Food photography courses are a relatively recent phenomenon. Actually, given that prior to the 1960s photography was not taught at university level at all, octogenarians (that’s everybody older than me) would likely argue that all photography courses are a recent phenomenon.
Yet there were plenty of photographers before the 1960s. Just as there were many food photographers long before Instagram came along.
Now there are even more food photographers. And also many food photography courses too. How are these two facts connected? If so many people already know how to take photographs of food, surely there should be less demand to study the subject, not more?
Okay, you’re right, that’s not a totally logical conclusion. But still, why the sudden interest in food photography courses?
For sure, food photography has never been so popular. But as we already mentioned, it’s not a genre of photography that was just invented last week by some dude with a bunch of macarons and a bit of burlap. People worked as professional food photographers for decades without the need to get a piece of paper to prove their worth.
Call us cynical, but could it be that the recent growth in the number of food photography courses has more to do with the amount of money now to be made by providing such services? Or, more cynically still, maybe it’s also down to the number of out-of-work food photographers looking to pick up a teaching gig?
We’re at pains to stress that these are questions. Not statements.
But back to the original question…
Is it necessary to take a food photography course in order to become a food photographer?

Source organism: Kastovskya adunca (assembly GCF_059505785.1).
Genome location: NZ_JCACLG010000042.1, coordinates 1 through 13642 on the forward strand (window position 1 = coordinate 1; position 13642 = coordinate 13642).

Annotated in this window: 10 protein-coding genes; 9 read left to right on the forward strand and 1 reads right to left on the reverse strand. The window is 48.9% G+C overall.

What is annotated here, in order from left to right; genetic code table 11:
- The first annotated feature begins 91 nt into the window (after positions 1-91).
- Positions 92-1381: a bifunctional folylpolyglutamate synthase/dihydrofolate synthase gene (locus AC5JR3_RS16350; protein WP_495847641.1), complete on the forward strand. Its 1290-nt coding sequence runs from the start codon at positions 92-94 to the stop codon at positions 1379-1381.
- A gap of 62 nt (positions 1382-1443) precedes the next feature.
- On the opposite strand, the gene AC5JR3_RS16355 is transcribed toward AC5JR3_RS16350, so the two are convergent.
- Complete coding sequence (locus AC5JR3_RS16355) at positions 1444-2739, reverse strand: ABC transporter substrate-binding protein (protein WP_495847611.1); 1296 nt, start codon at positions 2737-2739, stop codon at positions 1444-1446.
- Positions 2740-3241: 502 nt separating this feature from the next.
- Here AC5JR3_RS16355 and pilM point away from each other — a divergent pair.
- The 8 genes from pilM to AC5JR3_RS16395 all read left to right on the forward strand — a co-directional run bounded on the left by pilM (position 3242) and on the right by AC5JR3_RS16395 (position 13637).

As we’ve already seen, the answer to this question is clearly “no”. Because back in the day there was no such thing as a food photography course, and yet there were many professional food photographers all the same.
Perhaps we should be asking a different question then?
For Someone Considering Becoming a Food Photographer, would it be Beneficial to Take a Food Photography Course?
Yes, if they don’t have prior experience of photography, then it would absolutely be of benefit.
But then again, it would likely be advantageous for such a person to take any kind of photography course, right? And this is really the crux of the matter: taking a general photography course can be a great way to start a photography career. Any kind of photography career. Including one in food photography.
A general course in photography (at least a good one) will give you the technical and creative skills necessary to begin shooting any style of photography you want. Does it need to be a course in food photography if you want to become a professional food photographer? No.
In fact, even if you were to take a specialized food photography course, most of the real learning will only begin once you graduate and start working professionally. As in fact would be the case with any other specialized photography course (fashion, documentary, duck-faced selfies). This is because photography is something you primarily learn by doing. And nothing will teach you the really important lessons like doing photography under pressure for a paying client.
So, yes, studying photography can be a good way to start, and will likely put you a couple of years ahead of those who don’t study. But the fact is that many of the best food photographers are self-taught.
In fact, scratch that, many of the best photographers period are self taught.
So, no, you certainly don’t need to do a photography course in order to become a food photographer. But it would undoubtedly help.
Who knows if you’ll want to work in this field all your life though? Perhaps after a little while you’ll feel like switching over to another more stimulating photographic genre? Maybe your true calling in life is photographing gruesome crime scenes? Or tourist donkey rides at the beach? At which point all those classes on the more intricate details of photographing liquids might start to look like a waste of time.
Better to get yourself some good general photographic knowledge, and then in the future you can do whatever you want. Including becoming a food photographer. If you really feel you need some specific food photography pointers, do a short workshop or two with your favorite food photographer. But only once you’ve got the basic technical skills under your belt.
Have any readers done a food photography course? What were your experiences? How are the donkey rides going?